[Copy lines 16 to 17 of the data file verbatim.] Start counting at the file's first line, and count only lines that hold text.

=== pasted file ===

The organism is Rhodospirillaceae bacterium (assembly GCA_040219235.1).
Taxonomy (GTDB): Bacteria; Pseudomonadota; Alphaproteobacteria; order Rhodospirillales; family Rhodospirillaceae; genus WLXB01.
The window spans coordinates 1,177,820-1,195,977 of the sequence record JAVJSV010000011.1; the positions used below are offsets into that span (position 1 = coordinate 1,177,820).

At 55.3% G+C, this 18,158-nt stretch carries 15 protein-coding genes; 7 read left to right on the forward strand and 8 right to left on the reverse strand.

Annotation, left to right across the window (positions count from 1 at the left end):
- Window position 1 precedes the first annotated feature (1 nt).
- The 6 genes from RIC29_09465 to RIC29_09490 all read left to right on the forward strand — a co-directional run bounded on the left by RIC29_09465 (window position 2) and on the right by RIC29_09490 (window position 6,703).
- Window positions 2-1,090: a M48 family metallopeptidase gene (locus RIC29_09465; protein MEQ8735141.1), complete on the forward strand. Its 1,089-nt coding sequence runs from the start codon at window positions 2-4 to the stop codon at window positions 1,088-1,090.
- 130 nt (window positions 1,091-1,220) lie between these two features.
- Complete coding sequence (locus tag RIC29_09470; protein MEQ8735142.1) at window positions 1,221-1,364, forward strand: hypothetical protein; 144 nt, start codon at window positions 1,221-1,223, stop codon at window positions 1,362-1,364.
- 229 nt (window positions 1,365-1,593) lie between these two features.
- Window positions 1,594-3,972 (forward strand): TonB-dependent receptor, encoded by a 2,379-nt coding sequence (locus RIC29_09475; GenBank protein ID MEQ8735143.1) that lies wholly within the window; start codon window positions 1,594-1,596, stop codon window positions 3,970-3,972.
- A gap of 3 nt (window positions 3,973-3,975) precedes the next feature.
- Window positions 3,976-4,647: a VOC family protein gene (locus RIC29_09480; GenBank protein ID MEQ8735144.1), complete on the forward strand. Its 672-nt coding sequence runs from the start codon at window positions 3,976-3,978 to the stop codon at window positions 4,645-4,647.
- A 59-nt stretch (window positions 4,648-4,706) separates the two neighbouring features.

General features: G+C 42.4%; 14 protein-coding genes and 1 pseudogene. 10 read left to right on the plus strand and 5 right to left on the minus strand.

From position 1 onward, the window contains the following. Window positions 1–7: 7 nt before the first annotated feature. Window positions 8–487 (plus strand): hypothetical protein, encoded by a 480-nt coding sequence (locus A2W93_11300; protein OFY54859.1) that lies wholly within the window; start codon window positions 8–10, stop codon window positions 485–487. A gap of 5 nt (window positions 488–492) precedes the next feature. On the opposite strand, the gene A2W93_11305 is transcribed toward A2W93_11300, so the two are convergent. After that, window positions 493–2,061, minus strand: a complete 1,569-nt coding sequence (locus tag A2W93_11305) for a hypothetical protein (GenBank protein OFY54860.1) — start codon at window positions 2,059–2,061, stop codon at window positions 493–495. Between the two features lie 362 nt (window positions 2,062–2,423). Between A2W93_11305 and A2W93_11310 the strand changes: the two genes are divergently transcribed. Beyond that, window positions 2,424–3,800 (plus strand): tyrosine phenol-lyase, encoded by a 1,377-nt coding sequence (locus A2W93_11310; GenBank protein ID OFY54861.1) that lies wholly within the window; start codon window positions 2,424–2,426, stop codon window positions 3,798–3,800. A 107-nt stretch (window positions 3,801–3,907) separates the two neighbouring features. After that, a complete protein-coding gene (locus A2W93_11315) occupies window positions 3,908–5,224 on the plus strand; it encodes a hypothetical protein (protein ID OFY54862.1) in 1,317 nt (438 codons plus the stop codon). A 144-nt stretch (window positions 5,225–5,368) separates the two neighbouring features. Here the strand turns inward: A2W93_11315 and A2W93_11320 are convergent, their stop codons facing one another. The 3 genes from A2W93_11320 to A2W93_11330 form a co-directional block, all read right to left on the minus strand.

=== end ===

General features: G+C 42.4%; 14 protein-coding genes and 1 pseudogene. 10 read left to right on the plus strand and 5 right to left on the minus strand.

From position 1 onward, the window contains the following. Window positions 1–7: 7 nt before the first annotated feature. Window positions 8–487 (plus strand): hypothetical protein, encoded by a 480-nt coding sequence (locus A2W93_11300; protein OFY54859.1) that lies wholly within the window; start codon window positions 8–10, stop codon window positions 485–487. A gap of 5 nt (window positions 488–492) precedes the next feature. On the opposite strand, the gene A2W93_11305 is transcribed toward A2W93_11300, so the two are convergent. After that, window positions 493–2,061, minus strand: a complete 1,569-nt coding sequence (locus tag A2W93_11305) for a hypothetical protein (GenBank protein OFY54860.1) — start codon at window positions 2,059–2,061, stop codon at window positions 493–495. Between the two features lie 362 nt (window positions 2,062–2,423). Between A2W93_11305 and A2W93_11310 the strand changes: the two genes are divergently transcribed. Beyond that, window positions 2,424–3,800 (plus strand): tyrosine phenol-lyase, encoded by a 1,377-nt coding sequence (locus A2W93_11310; GenBank protein ID OFY54861.1) that lies wholly within the window; start codon window positions 2,424–2,426, stop codon window positions 3,798–3,800. A 107-nt stretch (window positions 3,801–3,907) separates the two neighbouring features. After that, a complete protein-coding gene (locus A2W93_11315) occupies window positions 3,908–5,224 on the plus strand; it encodes a hypothetical protein (protein ID OFY54862.1) in 1,317 nt (438 codons plus the stop codon). A 144-nt stretch (window positions 5,225–5,368) separates the two neighbouring features. Here the strand turns inward: A2W93_11315 and A2W93_11320 are convergent, their stop codons facing one another. The 3 genes from A2W93_11320 to A2W93_11330 form a co-directional block, all read right to left on the minus strand.